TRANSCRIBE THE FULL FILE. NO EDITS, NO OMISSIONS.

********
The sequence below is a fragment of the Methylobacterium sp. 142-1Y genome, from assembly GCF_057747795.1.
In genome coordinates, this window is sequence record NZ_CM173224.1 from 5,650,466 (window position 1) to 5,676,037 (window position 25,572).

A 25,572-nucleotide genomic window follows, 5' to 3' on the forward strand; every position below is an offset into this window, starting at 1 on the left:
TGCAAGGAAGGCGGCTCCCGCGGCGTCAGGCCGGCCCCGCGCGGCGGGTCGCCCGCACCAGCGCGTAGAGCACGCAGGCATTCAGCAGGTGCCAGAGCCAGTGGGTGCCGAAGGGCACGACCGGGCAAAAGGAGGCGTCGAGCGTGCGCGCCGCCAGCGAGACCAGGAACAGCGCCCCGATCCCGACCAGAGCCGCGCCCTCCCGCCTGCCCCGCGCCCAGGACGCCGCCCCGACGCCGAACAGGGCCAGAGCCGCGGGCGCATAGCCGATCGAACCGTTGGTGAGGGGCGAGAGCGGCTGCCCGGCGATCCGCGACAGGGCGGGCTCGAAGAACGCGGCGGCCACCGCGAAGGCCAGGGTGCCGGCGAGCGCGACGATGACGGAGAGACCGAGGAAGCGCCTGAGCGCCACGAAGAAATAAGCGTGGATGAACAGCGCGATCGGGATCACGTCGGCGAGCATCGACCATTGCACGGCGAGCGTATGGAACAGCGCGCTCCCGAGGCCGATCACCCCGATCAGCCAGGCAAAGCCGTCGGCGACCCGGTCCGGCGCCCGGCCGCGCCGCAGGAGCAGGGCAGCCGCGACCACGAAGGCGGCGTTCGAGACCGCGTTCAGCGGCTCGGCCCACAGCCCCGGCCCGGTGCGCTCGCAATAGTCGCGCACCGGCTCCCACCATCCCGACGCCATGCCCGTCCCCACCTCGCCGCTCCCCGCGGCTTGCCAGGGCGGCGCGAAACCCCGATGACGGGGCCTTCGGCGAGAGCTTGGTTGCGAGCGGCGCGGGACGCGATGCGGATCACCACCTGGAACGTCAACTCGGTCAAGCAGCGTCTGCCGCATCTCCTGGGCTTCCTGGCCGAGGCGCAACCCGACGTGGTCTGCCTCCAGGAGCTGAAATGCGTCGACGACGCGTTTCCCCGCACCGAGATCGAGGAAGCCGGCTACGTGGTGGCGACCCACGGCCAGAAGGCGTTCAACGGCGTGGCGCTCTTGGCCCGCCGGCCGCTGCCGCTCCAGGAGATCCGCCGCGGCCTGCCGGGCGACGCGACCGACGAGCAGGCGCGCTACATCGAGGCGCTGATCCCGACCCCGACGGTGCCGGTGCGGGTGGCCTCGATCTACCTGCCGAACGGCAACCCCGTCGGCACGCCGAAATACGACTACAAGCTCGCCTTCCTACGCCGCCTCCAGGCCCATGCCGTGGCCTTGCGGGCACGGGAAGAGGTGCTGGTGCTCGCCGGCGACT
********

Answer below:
The sequence below is a fragment of the Methylobacterium sp. 142-1Y genome, from assembly GCF_057747795.1.
In genome coordinates, this window is sequence record NZ_CM173224.1 from 5,650,466 (window position 1) to 5,676,037 (window position 25,572).

A 25,572-nucleotide genomic window follows, 5' to 3' on the forward strand; every position below is an offset into this window, starting at 1 on the left:
TGCAAGGAAGGCGGCTCCCGCGGCGTCAGGCCGGCCCCGCGCGGCGGGTCGCCCGCACCAGCGCGTAGAGCACGCAGGCATTCAGCAGGTGCCAGAGCCAGTGGGTGCCGAAGGGCACGACCGGGCAAAAGGAGGCGTCGAGCGTGCGCGCCGCCAGCGAGACCAGGAACAGCGCCCCGATCCCGACCAGAGCCGCGCCCTCCCGCCTGCCCCGCGCCCAGGACGCCGCCCCGACGCCGAACAGGGCCAGAGCCGCGGGCGCATAGCCGATCGAACCGTTGGTGAGGGGCGAGAGCGGCTGCCCGGCGATCCGCGACAGGGCGGGCTCGAAGAACGCGGCGGCCACCGCGAAGGCCAGGGTGCCGGCGAGCGCGACGATGACGGAGAGACCGAGGAAGCGCCTGAGCGCCACGAAGAAATAAGCGTGGATGAACAGCGCGATCGGGATCACGTCGGCGAGCATCGACCATTGCACGGCGAGCGTATGGAACAGCGCGCTCCCGAGGCCGATCACCCCGATCAGCCAGGCAAAGCCGTCGGCGACCCGGTCCGGCGCCCGGCCGCGCCGCAGGAGCAGGGCAGCCGCGACCACGAAGGCGGCGTTCGAGACCGCGTTCAGCGGCTCGGCCCACAGCCCCGGCCCGGTGCGCTCGCAATAGTCGCGCACCGGCTCCCACCATCCCGACGCCATGCCCGTCCCCACCTCGCCGCTCCCCGCGGCTTGCCAGGGCGGCGCGAAACCCCGATGACGGGGCCTTCGGCGAGAGCTTGGTTGCGAGCGGCGCGGGACGCGATGCGGATCACCACCTGGAACGTCAACTCGGTCAAGCAGCGTCTGCCGCATCTCCTGGGCTTCCTGGCCGAGGCGCAACCCGACGTGGTCTGCCTCCAGGAGCTGAAATGCGTCGACGACGCGTTTCCCCGCACCGAGATCGAGGAAGCCGGCTACGTGGTGGCGACCCACGGCCAGAAGGCGTTCAACGGCGTGGCGCTCTTGGCCCGCCGGCCGCTGCCGCTCCAGGAGATCCGCCGCGGCCTGCCGGGCGACGCGACCGACGAGCAGGCGCGCTACATCGAGGCGCTGATCCCGACCCCGACGGTGCCGGTGCGGGTGGCCTCGATCTACCTGCCGAACGGCAACCCCGTCGGCACGCCGAAATACGACTACAAGCTCGCCTTCCTACGCCGCCTCCAGGCCCATGCCGTGGCCTTGCGGGCACGGGAAGAGGTGCTGGTGCTCGCCGGCGACT